With good breathing, the air traveling through the trachea reaches a wider area in the lungs (top and bottom) where it is distributed to the alveolis. Shallow breathing, by contrast, draws minimal breath to the chest area, which means that the air will mainly reach the upper part (apex) of both lungs.
When we take shallow breaths, we have shorter inhalations and exhalations, albeit at an equal cadence (shortness of breath by contrast indicates shorter inhalations than exhalations), and as a result the air is concentrated at the top of the lungs.
Ventilation (gas exchange: O2 in, Co2 out) is greater at the base of the lungs than at the apex for two main reasons. First, alveolis are less expanded (smaller volume) which makes them more distensible and therefore capable of more oxygen exchange. Second, gravity facilitates increased blood flow at the base because it is pulling blood down towards the base.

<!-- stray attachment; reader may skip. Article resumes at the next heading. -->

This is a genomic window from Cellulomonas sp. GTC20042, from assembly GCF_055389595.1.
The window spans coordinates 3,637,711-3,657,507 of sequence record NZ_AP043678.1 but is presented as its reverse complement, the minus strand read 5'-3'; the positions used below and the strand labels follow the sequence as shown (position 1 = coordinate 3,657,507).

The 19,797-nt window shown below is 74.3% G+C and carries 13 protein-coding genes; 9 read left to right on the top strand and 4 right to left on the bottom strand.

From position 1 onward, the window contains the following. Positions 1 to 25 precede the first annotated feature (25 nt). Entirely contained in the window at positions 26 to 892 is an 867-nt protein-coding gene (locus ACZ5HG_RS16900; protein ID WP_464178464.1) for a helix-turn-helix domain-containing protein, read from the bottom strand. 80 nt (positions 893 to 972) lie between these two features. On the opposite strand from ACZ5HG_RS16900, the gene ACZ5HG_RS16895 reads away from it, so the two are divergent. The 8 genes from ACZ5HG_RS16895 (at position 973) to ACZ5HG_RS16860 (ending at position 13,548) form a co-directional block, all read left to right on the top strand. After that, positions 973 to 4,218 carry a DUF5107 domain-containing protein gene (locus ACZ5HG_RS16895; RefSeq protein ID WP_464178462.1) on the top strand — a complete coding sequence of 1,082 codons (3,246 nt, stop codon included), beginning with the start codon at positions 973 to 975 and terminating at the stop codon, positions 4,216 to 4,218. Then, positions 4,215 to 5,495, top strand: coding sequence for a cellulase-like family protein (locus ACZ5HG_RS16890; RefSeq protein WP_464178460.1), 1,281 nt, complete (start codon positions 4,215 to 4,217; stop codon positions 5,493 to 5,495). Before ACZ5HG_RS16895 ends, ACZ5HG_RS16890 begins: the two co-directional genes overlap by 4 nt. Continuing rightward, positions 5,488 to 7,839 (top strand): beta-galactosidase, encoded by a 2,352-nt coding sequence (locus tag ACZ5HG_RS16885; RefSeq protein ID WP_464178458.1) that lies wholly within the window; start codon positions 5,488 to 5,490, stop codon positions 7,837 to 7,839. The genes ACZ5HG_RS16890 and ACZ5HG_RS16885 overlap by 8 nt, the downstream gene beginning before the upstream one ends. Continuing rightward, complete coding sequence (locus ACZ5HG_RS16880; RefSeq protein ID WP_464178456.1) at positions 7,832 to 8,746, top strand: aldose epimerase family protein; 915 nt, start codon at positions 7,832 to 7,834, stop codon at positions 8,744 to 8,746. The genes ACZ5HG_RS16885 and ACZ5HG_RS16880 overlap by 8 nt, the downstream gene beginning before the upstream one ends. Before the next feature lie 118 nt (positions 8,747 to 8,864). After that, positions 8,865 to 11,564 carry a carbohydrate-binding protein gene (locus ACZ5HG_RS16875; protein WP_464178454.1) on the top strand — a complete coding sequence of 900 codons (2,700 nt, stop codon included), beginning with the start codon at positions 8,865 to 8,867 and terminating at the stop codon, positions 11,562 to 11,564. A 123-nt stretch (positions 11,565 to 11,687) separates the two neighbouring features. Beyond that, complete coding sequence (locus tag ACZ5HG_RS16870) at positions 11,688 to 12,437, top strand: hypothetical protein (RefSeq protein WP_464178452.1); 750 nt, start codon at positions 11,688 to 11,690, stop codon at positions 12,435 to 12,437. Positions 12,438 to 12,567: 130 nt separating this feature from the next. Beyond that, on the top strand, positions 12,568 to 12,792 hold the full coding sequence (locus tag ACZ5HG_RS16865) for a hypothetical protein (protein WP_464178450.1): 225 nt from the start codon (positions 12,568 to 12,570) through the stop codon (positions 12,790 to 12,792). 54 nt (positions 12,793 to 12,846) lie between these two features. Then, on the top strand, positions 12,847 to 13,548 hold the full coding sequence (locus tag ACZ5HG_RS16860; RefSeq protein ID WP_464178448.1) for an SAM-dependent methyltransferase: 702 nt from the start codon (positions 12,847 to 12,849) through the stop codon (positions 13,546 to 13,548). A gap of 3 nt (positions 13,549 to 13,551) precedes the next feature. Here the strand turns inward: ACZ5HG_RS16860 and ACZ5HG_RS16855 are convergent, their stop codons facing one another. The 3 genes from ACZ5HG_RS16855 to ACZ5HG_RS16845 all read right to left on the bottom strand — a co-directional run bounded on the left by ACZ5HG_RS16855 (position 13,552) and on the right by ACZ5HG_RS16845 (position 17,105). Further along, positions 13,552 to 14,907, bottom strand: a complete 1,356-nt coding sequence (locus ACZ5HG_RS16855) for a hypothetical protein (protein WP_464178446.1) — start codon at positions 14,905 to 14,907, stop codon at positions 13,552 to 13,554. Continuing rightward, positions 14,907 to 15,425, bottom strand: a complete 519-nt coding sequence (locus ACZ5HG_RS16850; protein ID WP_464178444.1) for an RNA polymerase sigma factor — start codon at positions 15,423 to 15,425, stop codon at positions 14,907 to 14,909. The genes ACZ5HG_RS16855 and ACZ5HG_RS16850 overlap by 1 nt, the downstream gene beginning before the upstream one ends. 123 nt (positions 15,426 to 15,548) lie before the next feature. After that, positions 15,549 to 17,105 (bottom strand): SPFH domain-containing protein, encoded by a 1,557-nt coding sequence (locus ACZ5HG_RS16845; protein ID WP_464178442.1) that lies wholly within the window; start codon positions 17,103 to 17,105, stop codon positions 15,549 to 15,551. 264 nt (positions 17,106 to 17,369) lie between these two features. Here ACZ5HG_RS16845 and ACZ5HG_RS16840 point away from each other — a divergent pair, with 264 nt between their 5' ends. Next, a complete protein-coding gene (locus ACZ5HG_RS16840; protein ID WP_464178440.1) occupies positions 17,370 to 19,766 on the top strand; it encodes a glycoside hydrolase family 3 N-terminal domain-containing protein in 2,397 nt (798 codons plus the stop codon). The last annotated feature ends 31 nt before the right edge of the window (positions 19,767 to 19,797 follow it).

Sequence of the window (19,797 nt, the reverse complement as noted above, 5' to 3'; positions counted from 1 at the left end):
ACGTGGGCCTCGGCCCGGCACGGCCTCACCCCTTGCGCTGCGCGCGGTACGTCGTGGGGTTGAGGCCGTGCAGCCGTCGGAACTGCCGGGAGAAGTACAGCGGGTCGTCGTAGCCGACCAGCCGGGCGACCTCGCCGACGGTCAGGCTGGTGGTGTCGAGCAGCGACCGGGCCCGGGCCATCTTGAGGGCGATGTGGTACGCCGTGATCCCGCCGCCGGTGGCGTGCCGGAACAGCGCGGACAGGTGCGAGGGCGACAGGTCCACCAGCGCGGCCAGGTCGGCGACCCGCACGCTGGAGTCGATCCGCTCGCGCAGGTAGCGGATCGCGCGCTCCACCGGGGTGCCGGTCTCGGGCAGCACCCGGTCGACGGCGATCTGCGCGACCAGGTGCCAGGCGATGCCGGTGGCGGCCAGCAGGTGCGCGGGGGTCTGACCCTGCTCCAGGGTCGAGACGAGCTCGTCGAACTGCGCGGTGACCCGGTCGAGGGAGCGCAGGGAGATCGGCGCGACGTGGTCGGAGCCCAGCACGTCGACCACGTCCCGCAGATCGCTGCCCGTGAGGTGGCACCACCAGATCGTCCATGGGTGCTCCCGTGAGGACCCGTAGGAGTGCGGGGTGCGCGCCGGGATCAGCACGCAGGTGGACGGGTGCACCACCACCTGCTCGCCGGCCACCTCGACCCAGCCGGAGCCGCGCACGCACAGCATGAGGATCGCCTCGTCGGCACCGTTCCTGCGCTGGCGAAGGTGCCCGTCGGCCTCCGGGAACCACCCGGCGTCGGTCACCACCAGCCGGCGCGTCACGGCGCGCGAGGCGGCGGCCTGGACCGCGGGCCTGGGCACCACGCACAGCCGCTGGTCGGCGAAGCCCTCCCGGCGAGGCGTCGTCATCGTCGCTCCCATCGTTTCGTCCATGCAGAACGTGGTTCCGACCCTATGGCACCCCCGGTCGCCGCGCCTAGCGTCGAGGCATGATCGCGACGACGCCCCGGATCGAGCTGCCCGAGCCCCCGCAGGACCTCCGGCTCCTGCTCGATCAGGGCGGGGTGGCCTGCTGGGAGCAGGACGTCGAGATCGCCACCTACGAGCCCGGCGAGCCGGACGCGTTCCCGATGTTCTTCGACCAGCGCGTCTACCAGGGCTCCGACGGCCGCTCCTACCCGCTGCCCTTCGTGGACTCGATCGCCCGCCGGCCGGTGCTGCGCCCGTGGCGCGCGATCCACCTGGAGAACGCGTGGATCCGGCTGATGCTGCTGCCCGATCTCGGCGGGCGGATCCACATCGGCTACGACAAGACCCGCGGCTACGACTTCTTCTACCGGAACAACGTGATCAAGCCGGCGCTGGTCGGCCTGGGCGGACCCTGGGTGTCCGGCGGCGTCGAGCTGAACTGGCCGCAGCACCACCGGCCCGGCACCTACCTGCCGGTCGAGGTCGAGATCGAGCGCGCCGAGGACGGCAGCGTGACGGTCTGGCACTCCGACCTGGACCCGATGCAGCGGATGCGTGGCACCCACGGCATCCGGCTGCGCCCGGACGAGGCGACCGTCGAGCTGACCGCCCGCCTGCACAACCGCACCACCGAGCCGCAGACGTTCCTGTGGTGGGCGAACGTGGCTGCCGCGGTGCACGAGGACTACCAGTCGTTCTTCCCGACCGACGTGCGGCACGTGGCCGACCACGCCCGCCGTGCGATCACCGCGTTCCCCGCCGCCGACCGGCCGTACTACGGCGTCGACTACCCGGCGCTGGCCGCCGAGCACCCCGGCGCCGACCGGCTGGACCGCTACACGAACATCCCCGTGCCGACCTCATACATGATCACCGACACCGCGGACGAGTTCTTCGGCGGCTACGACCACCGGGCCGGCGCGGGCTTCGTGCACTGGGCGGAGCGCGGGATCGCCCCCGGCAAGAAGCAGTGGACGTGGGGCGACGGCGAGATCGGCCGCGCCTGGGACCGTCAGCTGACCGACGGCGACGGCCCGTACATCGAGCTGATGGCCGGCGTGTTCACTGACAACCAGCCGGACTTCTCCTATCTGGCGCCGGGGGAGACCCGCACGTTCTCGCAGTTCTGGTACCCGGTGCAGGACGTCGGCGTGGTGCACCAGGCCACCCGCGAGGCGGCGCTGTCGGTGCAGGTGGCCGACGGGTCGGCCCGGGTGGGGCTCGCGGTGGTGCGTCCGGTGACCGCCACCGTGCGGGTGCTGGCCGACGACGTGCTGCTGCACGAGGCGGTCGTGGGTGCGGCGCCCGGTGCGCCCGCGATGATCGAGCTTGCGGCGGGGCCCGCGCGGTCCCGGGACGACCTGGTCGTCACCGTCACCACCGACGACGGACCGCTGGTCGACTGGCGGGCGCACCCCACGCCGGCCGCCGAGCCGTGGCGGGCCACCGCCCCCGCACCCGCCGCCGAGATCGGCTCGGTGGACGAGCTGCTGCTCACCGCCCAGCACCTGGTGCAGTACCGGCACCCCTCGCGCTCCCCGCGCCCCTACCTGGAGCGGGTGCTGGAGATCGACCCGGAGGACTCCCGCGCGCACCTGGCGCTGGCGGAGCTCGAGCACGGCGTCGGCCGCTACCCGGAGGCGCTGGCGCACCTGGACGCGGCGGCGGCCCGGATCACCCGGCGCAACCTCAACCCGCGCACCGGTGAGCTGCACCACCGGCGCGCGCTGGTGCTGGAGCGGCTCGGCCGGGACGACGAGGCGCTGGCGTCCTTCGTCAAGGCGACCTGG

So, for efficient ventilation the air should end up in the lower parts of the lungs. If you take shallow breaths, you are forced to compensate by taking more breaths per minute, because you are using the wrong muscles. Chest muscles were not designed for breathing, your diaphragm is the only breathing muscle and the most effective one at that.
If the diaphragm is under-used, it will become tense and weakened, the effects of which will be obvious during exercise as you get frequent side stitches or get tired quickly.
Powers KA, Dhamoon AS. Physiology, Pulmonary Ventilation and Perfusion. [Updated 2021 Aug 20]. In: StatPearls [Internet]. Treasure Island (FL): StatPearls Publishing; 2021 Jan-. Available from: https://www.ncbi.nlm.nih.gov/books/NBK539907/
Singh UP (2018) Chronic Hyperventilation: Hypocapnia and Psychophysiological Dysregulation . Psych Clin Ther J 1: 104
EXERCISE YOUR DIAPHRAGM
The goal is to extend the exhale and squeeze the air out.
1-Sit comfortably with relaxed neck and shoulder muscles
2- Breathe in slowly through your nose
3- Purse your lips and exhale slowly through your mouth
Press your lips together making an “sss” sound
4- Repeat as often as possible and practice as frequently as possible until you notice a change in your breathing pattern